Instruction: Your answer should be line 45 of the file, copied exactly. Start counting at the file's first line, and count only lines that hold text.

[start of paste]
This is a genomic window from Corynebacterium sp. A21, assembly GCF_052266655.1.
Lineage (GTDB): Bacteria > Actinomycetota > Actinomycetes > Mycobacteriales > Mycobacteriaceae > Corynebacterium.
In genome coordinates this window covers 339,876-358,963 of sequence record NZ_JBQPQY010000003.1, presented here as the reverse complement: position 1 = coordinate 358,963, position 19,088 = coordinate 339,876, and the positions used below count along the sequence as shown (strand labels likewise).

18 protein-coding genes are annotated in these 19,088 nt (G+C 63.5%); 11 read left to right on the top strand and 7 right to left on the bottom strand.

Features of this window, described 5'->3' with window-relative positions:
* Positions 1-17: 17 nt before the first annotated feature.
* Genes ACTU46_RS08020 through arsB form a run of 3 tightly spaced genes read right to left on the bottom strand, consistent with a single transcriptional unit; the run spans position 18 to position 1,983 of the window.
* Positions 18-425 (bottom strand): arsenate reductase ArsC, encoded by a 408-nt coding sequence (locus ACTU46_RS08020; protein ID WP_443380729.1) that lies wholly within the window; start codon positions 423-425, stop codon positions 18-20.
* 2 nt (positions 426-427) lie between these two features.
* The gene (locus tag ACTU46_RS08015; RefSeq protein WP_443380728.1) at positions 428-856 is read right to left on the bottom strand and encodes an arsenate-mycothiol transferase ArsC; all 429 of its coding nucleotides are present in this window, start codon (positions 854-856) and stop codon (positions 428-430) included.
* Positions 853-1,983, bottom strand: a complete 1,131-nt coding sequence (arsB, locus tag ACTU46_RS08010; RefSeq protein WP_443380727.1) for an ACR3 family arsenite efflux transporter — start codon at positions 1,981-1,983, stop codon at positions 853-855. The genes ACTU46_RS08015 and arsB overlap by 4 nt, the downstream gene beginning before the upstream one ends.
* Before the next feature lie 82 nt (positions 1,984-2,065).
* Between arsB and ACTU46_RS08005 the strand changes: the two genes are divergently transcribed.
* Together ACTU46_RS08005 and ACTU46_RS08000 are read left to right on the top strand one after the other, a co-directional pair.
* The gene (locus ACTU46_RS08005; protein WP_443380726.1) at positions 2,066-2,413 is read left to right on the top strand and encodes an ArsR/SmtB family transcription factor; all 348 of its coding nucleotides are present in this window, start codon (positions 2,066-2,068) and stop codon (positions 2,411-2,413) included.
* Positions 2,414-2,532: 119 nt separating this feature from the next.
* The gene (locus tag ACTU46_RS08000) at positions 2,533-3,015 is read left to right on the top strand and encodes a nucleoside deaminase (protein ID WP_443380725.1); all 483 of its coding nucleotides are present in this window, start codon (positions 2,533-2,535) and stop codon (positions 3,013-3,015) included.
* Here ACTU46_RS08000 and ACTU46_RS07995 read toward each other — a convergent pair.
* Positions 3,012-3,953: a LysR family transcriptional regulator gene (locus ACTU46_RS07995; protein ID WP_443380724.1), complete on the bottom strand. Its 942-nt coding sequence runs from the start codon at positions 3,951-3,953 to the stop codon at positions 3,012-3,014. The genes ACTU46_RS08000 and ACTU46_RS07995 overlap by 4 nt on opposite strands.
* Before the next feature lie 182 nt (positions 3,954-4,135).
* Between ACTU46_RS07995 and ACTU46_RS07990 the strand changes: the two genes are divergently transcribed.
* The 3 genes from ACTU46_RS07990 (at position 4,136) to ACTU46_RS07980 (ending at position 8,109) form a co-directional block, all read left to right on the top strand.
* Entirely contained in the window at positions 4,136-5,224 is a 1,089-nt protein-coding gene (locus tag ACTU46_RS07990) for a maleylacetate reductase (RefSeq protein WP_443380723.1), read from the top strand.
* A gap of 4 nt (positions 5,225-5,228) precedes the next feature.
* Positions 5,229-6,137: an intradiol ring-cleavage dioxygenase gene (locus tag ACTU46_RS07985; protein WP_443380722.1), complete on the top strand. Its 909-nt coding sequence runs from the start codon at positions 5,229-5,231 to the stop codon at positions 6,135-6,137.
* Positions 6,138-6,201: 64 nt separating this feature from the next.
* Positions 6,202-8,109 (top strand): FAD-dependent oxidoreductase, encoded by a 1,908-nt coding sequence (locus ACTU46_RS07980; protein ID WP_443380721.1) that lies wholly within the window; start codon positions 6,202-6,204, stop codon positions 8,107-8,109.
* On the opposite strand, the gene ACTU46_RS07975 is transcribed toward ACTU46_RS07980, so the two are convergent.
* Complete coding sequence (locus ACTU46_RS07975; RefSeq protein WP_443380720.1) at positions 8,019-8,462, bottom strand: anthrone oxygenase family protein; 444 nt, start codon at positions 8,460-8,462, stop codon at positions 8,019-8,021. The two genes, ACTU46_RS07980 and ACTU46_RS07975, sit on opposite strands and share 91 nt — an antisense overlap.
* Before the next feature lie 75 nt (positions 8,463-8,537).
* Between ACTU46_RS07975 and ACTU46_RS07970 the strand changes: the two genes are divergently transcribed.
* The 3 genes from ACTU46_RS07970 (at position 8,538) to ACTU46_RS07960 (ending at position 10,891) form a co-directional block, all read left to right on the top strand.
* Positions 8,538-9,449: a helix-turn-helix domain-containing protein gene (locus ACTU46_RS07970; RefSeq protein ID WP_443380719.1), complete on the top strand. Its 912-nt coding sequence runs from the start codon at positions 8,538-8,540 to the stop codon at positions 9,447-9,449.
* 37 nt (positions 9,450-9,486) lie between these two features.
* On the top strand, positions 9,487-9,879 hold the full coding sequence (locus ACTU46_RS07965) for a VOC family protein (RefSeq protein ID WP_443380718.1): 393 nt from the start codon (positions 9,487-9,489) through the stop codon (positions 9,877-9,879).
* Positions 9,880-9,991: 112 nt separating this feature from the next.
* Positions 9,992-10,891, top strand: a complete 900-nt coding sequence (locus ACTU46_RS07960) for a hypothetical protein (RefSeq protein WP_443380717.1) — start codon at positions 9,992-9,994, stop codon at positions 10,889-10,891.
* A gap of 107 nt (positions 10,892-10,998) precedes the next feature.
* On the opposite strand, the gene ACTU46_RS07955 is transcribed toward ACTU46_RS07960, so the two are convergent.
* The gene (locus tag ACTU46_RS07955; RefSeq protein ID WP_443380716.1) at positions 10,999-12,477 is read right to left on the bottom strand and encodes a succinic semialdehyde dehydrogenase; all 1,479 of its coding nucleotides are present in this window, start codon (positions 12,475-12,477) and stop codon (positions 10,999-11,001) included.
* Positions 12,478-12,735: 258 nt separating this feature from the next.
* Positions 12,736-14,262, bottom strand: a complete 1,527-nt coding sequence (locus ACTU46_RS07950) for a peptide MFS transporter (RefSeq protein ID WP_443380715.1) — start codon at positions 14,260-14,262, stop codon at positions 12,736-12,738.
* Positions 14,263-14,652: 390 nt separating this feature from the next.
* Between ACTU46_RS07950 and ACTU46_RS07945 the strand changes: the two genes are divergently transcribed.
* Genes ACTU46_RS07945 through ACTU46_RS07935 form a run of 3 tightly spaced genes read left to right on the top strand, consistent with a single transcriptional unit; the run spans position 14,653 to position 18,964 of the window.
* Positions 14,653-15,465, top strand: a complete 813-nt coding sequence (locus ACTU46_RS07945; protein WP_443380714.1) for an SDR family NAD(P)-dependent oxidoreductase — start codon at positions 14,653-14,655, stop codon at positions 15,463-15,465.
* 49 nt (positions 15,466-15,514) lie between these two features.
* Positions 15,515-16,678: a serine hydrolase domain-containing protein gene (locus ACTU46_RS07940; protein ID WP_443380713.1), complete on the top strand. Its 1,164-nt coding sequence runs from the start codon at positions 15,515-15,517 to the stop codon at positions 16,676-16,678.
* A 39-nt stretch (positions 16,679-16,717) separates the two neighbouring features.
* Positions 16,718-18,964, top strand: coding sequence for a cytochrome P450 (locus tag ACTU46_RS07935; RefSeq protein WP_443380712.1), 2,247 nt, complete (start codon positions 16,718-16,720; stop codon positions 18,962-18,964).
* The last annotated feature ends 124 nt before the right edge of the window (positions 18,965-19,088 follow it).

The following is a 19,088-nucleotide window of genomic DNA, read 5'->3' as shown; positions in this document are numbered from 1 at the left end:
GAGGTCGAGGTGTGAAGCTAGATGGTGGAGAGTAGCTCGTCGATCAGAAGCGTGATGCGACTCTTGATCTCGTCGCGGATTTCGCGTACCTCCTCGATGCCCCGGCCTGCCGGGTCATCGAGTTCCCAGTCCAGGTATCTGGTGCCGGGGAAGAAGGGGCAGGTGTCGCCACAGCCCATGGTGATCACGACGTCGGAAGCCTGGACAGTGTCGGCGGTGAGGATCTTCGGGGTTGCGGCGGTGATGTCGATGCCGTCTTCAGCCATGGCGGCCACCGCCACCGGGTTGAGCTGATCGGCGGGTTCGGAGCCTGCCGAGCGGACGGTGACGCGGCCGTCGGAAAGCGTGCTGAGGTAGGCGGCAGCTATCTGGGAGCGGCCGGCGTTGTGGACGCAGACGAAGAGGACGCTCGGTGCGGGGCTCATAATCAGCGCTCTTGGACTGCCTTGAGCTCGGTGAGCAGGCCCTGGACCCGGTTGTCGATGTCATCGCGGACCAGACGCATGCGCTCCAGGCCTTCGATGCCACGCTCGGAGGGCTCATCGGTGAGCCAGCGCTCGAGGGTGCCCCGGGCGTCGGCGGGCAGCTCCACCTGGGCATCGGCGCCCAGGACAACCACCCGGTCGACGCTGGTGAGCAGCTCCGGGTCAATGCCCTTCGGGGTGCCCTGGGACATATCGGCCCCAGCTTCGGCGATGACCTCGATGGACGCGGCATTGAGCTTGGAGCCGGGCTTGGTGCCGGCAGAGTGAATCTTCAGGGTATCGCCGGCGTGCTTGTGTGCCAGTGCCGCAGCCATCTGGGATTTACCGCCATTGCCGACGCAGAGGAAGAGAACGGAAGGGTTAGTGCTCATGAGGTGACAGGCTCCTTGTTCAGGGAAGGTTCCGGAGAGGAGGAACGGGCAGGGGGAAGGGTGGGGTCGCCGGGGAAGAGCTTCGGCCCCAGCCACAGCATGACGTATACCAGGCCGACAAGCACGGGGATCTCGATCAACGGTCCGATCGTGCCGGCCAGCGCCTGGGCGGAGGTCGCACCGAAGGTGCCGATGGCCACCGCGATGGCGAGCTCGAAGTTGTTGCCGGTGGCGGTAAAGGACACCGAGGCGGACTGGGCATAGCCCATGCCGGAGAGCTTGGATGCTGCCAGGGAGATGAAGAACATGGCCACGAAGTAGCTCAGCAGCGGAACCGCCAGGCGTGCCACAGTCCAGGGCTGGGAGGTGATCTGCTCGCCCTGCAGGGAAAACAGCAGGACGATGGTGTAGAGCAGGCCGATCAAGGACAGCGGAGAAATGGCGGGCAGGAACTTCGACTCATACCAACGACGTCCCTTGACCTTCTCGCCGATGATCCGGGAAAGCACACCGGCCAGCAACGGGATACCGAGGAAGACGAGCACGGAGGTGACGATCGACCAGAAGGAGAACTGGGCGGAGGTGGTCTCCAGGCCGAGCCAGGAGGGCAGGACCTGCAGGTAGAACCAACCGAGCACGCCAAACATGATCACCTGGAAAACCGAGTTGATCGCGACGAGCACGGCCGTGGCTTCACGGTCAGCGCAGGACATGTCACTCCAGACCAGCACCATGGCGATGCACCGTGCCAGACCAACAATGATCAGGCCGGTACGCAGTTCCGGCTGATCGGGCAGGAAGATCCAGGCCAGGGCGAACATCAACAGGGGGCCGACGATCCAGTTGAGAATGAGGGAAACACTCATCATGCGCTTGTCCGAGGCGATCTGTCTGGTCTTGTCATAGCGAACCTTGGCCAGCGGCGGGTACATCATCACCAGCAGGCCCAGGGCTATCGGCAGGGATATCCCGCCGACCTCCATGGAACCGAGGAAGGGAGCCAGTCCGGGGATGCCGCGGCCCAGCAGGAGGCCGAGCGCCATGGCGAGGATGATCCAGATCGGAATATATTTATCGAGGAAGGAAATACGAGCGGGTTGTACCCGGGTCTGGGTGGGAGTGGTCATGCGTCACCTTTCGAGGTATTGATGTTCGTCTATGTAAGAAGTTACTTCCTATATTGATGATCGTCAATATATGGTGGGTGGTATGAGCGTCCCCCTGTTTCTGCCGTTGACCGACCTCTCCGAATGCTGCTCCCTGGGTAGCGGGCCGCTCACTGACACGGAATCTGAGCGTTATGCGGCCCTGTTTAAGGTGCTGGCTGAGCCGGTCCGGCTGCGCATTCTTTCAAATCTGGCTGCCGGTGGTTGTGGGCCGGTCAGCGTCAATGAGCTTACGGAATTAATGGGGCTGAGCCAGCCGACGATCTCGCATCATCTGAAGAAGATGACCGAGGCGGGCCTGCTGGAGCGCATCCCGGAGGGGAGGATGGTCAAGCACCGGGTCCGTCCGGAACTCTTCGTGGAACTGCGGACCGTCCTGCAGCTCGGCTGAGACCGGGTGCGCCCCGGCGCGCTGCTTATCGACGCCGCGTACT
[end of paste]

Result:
* Genes ACTU46_RS07945 through ACTU46_RS07935 form a run of 3 tightly spaced genes read left to right on the top strand, consistent with a single transcriptional unit; the run spans position 14,653 to position 18,964 of the window.